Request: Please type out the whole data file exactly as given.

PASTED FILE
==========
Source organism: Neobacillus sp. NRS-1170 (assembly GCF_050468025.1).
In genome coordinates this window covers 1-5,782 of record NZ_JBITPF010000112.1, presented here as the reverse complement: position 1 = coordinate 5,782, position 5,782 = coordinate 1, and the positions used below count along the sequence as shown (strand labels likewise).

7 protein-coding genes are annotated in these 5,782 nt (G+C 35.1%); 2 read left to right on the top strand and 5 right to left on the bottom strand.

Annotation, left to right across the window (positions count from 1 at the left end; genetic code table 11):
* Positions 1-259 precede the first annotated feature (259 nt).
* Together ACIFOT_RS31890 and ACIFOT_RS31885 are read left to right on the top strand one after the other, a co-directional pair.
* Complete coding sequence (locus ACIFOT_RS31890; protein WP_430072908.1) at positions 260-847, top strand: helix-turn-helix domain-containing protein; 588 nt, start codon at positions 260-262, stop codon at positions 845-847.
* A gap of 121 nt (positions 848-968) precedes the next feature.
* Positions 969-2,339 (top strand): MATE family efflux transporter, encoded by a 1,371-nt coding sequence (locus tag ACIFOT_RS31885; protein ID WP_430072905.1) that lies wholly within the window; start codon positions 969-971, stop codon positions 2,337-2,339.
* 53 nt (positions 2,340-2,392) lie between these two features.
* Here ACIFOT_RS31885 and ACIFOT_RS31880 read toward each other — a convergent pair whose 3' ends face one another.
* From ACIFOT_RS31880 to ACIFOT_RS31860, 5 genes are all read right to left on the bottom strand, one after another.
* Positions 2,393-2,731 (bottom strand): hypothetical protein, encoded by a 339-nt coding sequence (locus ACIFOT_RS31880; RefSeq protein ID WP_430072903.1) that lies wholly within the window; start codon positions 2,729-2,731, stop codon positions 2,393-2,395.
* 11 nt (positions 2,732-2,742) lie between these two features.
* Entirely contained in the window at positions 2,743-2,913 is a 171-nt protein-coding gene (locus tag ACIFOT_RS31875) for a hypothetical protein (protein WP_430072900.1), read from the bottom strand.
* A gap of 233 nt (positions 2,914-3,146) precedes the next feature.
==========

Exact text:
Source organism: Neobacillus sp. NRS-1170 (assembly GCF_050468025.1).
In genome coordinates this window covers 1-5,782 of record NZ_JBITPF010000112.1, presented here as the reverse complement: position 1 = coordinate 5,782, position 5,782 = coordinate 1, and the positions used below count along the sequence as shown (strand labels likewise).

7 protein-coding genes are annotated in these 5,782 nt (G+C 35.1%); 2 read left to right on the top strand and 5 right to left on the bottom strand.

Annotation, left to right across the window (positions count from 1 at the left end; genetic code table 11):
* Positions 1-259 precede the first annotated feature (259 nt).
* Together ACIFOT_RS31890 and ACIFOT_RS31885 are read left to right on the top strand one after the other, a co-directional pair.
* Complete coding sequence (locus ACIFOT_RS31890; protein WP_430072908.1) at positions 260-847, top strand: helix-turn-helix domain-containing protein; 588 nt, start codon at positions 260-262, stop codon at positions 845-847.
* A gap of 121 nt (positions 848-968) precedes the next feature.
* Positions 969-2,339 (top strand): MATE family efflux transporter, encoded by a 1,371-nt coding sequence (locus tag ACIFOT_RS31885; protein ID WP_430072905.1) that lies wholly within the window; start codon positions 969-971, stop codon positions 2,337-2,339.
* 53 nt (positions 2,340-2,392) lie between these two features.
* Here ACIFOT_RS31885 and ACIFOT_RS31880 read toward each other — a convergent pair whose 3' ends face one another.
* From ACIFOT_RS31880 to ACIFOT_RS31860, 5 genes are all read right to left on the bottom strand, one after another.
* Positions 2,393-2,731 (bottom strand): hypothetical protein, encoded by a 339-nt coding sequence (locus ACIFOT_RS31880; RefSeq protein ID WP_430072903.1) that lies wholly within the window; start codon positions 2,729-2,731, stop codon positions 2,393-2,395.
* 11 nt (positions 2,732-2,742) lie between these two features.
* Entirely contained in the window at positions 2,743-2,913 is a 171-nt protein-coding gene (locus tag ACIFOT_RS31875) for a hypothetical protein (protein WP_430072900.1), read from the bottom strand.
* A gap of 233 nt (positions 2,914-3,146) precedes the next feature.